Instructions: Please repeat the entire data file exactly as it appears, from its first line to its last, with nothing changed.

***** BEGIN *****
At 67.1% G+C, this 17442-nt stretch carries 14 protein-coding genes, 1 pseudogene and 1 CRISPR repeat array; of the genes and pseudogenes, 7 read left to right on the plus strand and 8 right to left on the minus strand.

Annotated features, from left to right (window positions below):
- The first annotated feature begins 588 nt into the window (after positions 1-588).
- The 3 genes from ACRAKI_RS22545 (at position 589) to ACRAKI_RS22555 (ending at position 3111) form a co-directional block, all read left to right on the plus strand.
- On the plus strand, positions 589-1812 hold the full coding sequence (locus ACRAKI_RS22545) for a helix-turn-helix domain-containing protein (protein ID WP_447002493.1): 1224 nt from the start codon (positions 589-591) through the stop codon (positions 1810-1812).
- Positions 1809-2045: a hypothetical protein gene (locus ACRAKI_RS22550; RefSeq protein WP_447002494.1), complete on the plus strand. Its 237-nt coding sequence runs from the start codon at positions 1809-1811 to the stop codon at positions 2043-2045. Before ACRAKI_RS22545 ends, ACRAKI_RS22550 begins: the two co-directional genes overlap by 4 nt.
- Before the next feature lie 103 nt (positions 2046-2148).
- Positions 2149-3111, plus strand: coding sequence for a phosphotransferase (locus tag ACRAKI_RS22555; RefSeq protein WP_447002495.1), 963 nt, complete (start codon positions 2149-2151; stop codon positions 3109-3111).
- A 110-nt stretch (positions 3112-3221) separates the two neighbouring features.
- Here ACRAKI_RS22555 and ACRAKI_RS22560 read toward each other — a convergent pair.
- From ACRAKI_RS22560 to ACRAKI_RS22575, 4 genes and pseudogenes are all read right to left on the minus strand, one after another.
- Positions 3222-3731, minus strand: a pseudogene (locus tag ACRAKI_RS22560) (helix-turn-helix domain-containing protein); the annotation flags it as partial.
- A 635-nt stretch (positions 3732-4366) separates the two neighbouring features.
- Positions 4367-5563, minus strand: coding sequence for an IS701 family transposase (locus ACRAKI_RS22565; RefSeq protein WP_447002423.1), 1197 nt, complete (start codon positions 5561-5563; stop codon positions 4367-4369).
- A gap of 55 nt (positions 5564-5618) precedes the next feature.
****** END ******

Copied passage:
At 67.1% G+C, this 17442-nt stretch carries 14 protein-coding genes, 1 pseudogene and 1 CRISPR repeat array; of the genes and pseudogenes, 7 read left to right on the plus strand and 8 right to left on the minus strand.

Annotated features, from left to right (window positions below):
- The first annotated feature begins 588 nt into the window (after positions 1-588).
- The 3 genes from ACRAKI_RS22545 (at position 589) to ACRAKI_RS22555 (ending at position 3111) form a co-directional block, all read left to right on the plus strand.
- On the plus strand, positions 589-1812 hold the full coding sequence (locus ACRAKI_RS22545) for a helix-turn-helix domain-containing protein (protein ID WP_447002493.1): 1224 nt from the start codon (positions 589-591) through the stop codon (positions 1810-1812).
- Positions 1809-2045: a hypothetical protein gene (locus ACRAKI_RS22550; RefSeq protein WP_447002494.1), complete on the plus strand. Its 237-nt coding sequence runs from the start codon at positions 1809-1811 to the stop codon at positions 2043-2045. Before ACRAKI_RS22545 ends, ACRAKI_RS22550 begins: the two co-directional genes overlap by 4 nt.
- Before the next feature lie 103 nt (positions 2046-2148).
- Positions 2149-3111, plus strand: coding sequence for a phosphotransferase (locus tag ACRAKI_RS22555; RefSeq protein WP_447002495.1), 963 nt, complete (start codon positions 2149-2151; stop codon positions 3109-3111).
- A 110-nt stretch (positions 3112-3221) separates the two neighbouring features.
- Here ACRAKI_RS22555 and ACRAKI_RS22560 read toward each other — a convergent pair.
- From ACRAKI_RS22560 to ACRAKI_RS22575, 4 genes and pseudogenes are all read right to left on the minus strand, one after another.
- Positions 3222-3731, minus strand: a pseudogene (locus tag ACRAKI_RS22560) (helix-turn-helix domain-containing protein); the annotation flags it as partial.
- A 635-nt stretch (positions 3732-4366) separates the two neighbouring features.
- Positions 4367-5563, minus strand: coding sequence for an IS701 family transposase (locus ACRAKI_RS22565; RefSeq protein WP_447002423.1), 1197 nt, complete (start codon positions 5561-5563; stop codon positions 4367-4369).
- A gap of 55 nt (positions 5564-5618) precedes the next feature.